A proposed law to reduce NJ Transit fares for some Bergen County riders was released on June 10 by the State Assembly Transportation Committee. The bill would rescind a fare increase, effective March 1, that affected certain stations on the Main, Bergen, and Pascack Valley Lines. NJ Transit said that fare increases on those lines were “triggered” by higher fares instituted by Metro-North, which owns the portion of those lines in New York State; NJ Transit operates the trains to Metro-North station for the account of Metro-North. The bill was sponsored by Assemblyman Tim Eustace and Assemblywoman Connie Wagner, both Bergen County Democrats, who noted that transportation costs were outstripping household income growth.
However, the reporting and the legislators’ reported statements did not disclose the background of the increase, which has roots in the last NJ Transit general fare increase, in 2010, which raised most fares by a whopping 25% and worse, eliminated off-peak round-trip fares, forcing most occasional riders to pay an enormous 47% fare increase. However, Metro-North at that time did not raise its fares, which created an anomaly: if NJT had applied to Bergen riders the fare increases imposed elsewhere in its system, Metro-North fares from New York points would actually have been lower than NJT’s fares on the same trains for shorter trips. To avoid this, the NJT fares were raised only enough to be equal to the longer-trip Metro-North fares. As Metro-North imposed subsequent increases on its riders, the temporarily-limited NJT fares increased an equal amount. In summary, while the March 1 increases for some Bergen County riders may be unwelcome to NJT customers, they were simply the last phase of an increase that other NJT riders have been paying for 3 years.
The Lackawanna Coalition believes that the 2010 fare increases were ill-advised, particularly in the disproportionate increases imposed on off-peak riders; a well-run business should charge the lowest rates when demand is lowest (off-peak), and the highest rates when demand is at the highest. NJT does exactly the opposite.
On NJ Transit, schedules have been largely unchanged for years, with minor changes from time to time, and elimination of many off-peak trains to Hoboken the major event. However, on many off-peak trains, particularly on weekends, traffic continues to build, often threatening to reach train capacity. On New York’s Metro-North Railroad, off-peak traffic is also building, but Metro-North has the spare capacity into Grand Central Terminal to do something about it: substantial increases in off-peak service have been announced by M-N, with the first round coming on October 14, when 79 new trains per week will begin to operate: all off-peak weekdays and on weekends. A further increase of 151 trains per weeks is slated for April 2013. The new trains focus on the New Haven and Harlem lines of Metro-North; on the New Haven line, there will be 15 additional trains on weekdays, and 30 trains on weekends, and on the Harlem, 24 additional weekend trains. In addition, on the NJT-operated Pascack Valley line, which originates in Spring Valley, N.Y., there will be a new round trip each weekday, plus a new Friday-afternoon-only pre-rush-hour “getaway” train. Finally, existing trains that are overcrowded on the Grand Central lines will get additional cars to address the problem.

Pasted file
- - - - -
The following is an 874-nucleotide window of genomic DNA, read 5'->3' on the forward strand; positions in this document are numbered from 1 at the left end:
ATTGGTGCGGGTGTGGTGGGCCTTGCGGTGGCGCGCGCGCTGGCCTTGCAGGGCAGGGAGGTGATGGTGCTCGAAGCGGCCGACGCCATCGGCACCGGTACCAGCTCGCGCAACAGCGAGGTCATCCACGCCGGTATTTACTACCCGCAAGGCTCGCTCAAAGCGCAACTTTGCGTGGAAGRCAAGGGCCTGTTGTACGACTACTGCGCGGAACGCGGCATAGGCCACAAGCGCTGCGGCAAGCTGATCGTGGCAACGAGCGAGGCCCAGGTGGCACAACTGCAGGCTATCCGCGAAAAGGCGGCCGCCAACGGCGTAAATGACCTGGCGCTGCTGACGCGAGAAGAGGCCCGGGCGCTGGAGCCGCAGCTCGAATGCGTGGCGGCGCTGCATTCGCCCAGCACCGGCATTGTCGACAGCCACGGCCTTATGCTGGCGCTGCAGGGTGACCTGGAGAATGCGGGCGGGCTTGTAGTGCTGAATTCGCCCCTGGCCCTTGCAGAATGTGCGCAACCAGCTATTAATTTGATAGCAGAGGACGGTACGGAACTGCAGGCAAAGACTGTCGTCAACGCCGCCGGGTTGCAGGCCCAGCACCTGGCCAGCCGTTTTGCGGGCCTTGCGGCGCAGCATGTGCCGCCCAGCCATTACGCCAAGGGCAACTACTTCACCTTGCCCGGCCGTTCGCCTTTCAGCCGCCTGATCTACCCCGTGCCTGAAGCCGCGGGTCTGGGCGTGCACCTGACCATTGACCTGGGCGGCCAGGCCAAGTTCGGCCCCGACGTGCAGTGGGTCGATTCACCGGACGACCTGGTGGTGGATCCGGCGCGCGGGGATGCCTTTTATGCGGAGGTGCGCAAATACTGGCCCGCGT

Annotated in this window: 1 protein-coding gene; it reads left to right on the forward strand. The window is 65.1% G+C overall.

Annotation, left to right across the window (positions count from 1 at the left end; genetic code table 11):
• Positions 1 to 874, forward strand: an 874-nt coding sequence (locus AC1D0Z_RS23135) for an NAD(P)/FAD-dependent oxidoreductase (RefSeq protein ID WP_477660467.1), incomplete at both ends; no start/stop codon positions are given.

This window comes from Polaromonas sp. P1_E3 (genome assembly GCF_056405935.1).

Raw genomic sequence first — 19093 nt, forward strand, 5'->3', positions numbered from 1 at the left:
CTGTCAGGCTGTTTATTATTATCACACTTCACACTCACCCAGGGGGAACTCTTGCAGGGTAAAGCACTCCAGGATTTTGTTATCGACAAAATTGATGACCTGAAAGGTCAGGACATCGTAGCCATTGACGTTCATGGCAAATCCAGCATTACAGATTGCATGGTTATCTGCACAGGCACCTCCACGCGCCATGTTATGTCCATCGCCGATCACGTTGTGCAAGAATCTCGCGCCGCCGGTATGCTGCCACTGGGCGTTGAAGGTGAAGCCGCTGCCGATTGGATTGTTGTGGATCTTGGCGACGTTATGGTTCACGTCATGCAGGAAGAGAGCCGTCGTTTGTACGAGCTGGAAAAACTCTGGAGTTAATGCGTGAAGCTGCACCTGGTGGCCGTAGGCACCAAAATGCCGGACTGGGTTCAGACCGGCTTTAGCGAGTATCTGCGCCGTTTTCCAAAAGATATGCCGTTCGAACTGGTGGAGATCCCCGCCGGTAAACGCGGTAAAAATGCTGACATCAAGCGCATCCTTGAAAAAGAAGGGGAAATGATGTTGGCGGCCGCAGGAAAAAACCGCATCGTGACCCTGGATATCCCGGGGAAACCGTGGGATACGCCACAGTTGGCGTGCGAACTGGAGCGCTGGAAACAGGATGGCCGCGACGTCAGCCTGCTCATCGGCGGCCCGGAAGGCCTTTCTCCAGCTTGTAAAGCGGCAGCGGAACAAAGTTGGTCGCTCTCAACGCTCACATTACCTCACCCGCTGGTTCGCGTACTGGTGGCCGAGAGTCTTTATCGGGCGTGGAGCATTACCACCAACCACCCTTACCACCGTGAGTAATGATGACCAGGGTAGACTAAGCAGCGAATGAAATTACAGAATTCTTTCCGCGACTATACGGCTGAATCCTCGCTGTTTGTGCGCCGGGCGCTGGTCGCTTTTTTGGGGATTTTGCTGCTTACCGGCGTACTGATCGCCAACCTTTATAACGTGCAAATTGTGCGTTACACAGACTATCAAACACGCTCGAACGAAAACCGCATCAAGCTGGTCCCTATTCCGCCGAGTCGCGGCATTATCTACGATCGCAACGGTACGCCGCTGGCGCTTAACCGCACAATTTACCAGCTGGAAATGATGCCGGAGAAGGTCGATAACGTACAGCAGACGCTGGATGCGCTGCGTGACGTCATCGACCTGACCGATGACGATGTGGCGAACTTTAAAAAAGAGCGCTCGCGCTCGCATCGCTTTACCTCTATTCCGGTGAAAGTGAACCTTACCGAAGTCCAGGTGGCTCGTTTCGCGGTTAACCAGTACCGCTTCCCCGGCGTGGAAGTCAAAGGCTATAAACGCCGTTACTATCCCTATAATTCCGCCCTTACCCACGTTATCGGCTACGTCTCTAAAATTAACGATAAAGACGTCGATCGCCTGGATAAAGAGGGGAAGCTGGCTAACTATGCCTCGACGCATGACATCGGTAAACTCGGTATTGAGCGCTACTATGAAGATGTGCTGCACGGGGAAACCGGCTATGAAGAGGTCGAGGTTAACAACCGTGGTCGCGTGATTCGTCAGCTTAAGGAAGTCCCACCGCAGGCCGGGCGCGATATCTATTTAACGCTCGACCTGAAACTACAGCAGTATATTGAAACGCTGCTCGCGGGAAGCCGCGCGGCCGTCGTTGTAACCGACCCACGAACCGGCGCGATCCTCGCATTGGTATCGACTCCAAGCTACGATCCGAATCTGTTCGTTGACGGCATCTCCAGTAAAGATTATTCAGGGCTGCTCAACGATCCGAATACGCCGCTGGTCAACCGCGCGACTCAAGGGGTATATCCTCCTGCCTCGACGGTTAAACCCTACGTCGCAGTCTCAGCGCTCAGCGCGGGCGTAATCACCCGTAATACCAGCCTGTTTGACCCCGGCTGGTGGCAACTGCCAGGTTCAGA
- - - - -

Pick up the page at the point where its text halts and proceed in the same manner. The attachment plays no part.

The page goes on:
MTA says the new schedules will provide half-hourly service at weekend key-ridership hours at many stations on the Harlem and New Haven lines. The railroad also announced a substantial schedule of holiday shoppers’ trains to reduce crowding during the preholiday period.
The Lackawanna Coalition believes that off-peak and weekend service on the Morris & Essex lines needs study and improvement. Many trains are close to capacity, with hapless riders forced to take long treks through the train in search of seats. Service is hourly at best; as Metro-North has learned, such infrequent service discourages ridership. NJ Transit’s policy of discouraging off-peak and weekend travel via the Hoboken Gateway has exacerbated the situation; weekend service to Hoboken runs on an unacceptable 2-hour headway (with an astonishing gap from 8 to 11 p.m. returning from Hoboken, just when those out for a “night on the town” need to return). There seems to be an NJT unwritten policy to favor service at peak hours, when most riders travel at the lowest rates, and ignoring all others; new trains are seldom added, following the idea that “since we lose money overall, every new train will just increase our deficit.” A more business-oriented approach is needed.
New York’s Metro-North Railroad, which provides commuter services to northern suburbs in New York and Connecticut, plans a substantial increase in rail service in response to increasing customer demand. The railroad plans to add 230 trains per week, the largest increase in service since the company took over the commuter services in 1982, according to Matt Flegenheimer’s report in The New York Times (July 20). Most of the new trains will run during weekday off-peak and weekend hours; the Metropolitan Transportation Authority, Metro-North’s owner, notes that “non-commutation ridership” is increasing at 6% per year, and that overall commuter train ridership is approaching record highs.